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15 comments

  1. It. Haff. Happen.

  2. Hehehe I love this 😀

  3. Yeeeeee. And I was hoping Leo & Idara will hit it off 😢😢😭😭. Good for Amara though. Lerus now remember our uncle Chiemena in our prayers, he needs to come back to us.

  4. Here was i thinking Idara has found a cure for her heartache……….

  5. You have my undivided attention. 👌

  6. Just when you thought Idara had found a perfect rebound from Chiemena, Chiemena’s sister came along and snatched him from her. Is she forever bound to suffer in the hands of that family bikonu? 🙁

  7. Shey Amarachi didn’t want to meet him? Shey you’re not in love? Afterall, “he’s just a good guy…”

  8. LOL! These comments eh.

  9. TheLadyWithoutTheAfroLocs

    thank God this is back up. Thank you Walter. You made me goo back to read a few episodes/editions before i read this.

    i think i am the only one who is angry with Chiemena…i am suroprised Idara in her loftiness *rme* isn’t angry.
    do u knw what it is to be pregnant at such a young age to a complete fool who went ahead to impregnante and deny another friend of yours years later? it is not beans to be spilling such sensitive info abeg…is it every tom,dick,harry, chiemena that comes into her life she wld be telling? they need to reach a certain place in their relationship bfor she can talk na…i am so angry at his insensitivity…and i am surprised really.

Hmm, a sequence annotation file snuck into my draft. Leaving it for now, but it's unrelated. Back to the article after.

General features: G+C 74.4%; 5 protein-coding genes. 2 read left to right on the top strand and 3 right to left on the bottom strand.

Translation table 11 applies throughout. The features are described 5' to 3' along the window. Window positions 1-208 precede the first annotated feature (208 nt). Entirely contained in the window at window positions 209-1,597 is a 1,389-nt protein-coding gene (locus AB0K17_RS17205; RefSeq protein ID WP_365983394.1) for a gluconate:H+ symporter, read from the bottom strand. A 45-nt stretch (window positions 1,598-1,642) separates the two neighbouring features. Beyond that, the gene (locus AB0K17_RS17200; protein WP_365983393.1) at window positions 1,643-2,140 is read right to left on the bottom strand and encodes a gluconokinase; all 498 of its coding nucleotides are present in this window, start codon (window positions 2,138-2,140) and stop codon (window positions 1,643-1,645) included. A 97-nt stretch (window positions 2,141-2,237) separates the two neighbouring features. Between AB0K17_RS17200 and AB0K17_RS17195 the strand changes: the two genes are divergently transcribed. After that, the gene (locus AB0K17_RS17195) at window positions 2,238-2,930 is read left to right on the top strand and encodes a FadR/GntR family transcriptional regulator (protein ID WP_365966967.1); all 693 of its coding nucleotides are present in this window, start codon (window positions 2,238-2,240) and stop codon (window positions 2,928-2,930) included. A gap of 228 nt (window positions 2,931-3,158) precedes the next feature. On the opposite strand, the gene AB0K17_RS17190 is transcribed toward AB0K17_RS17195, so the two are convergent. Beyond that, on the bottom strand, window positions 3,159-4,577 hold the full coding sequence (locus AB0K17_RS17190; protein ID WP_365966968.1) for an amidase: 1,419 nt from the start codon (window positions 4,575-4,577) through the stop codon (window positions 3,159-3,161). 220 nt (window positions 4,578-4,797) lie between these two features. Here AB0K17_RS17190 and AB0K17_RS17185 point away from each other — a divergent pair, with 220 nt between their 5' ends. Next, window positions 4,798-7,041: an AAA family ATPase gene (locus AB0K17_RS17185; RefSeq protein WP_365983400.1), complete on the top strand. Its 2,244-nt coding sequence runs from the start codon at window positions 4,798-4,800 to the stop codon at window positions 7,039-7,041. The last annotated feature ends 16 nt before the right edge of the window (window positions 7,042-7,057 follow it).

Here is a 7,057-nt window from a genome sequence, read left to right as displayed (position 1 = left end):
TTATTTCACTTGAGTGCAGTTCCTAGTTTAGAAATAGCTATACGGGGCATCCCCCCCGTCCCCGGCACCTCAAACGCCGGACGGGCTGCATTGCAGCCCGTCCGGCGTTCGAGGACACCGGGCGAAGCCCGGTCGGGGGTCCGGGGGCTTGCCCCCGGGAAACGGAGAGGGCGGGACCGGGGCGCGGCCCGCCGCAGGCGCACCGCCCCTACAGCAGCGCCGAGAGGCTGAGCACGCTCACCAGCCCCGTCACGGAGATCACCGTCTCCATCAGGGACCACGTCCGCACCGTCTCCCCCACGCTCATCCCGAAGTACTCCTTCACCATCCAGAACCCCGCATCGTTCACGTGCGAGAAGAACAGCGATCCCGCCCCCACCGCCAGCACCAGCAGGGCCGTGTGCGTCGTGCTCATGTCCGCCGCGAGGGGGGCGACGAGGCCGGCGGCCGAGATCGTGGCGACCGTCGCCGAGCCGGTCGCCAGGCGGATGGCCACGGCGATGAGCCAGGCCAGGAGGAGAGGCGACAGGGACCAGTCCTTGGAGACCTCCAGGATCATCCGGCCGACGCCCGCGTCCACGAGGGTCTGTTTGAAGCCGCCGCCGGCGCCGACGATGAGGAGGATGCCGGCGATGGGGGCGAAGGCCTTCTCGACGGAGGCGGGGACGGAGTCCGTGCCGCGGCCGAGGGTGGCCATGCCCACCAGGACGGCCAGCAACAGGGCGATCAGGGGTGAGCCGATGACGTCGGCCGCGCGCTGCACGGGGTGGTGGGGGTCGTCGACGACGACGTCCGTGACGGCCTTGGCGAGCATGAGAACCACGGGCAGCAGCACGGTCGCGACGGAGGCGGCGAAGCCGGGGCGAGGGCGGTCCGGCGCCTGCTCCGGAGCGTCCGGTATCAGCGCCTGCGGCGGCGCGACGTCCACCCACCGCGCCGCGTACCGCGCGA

he didnt even give her time to talk and explain what might have transpired; and then he jumped Osahon on her….babanla nonsense. *angryface*
    i am so livid!!! i hope he makes amends! iru nonsense wo niyen?
    Who begged him to be spilling? Doesnt he know Idara is annoyingly cautious with evrything? How has he made her comfortable enough to talk and share her heartaches etc from the past.

    or perhaps i am missing some episodes…
    lemme jst keep quiet abeg. Walter/Eketti fix this please *cryingandrollingonthefloor* because those 2 are just IT!!!

    • shakespeareanwalter

      Keep going o, Afro Loc Lady. There’s another episode after this. 😀
      BTW, we have missed you around here.

  10. Pauline 'Lina' Ife

    Haaaa!! Keti why nau? Why do this to Amarachi ?

  11. And that is how I became invincible… Hehehe. This episode is just it. And to think I didn’t read it since last year.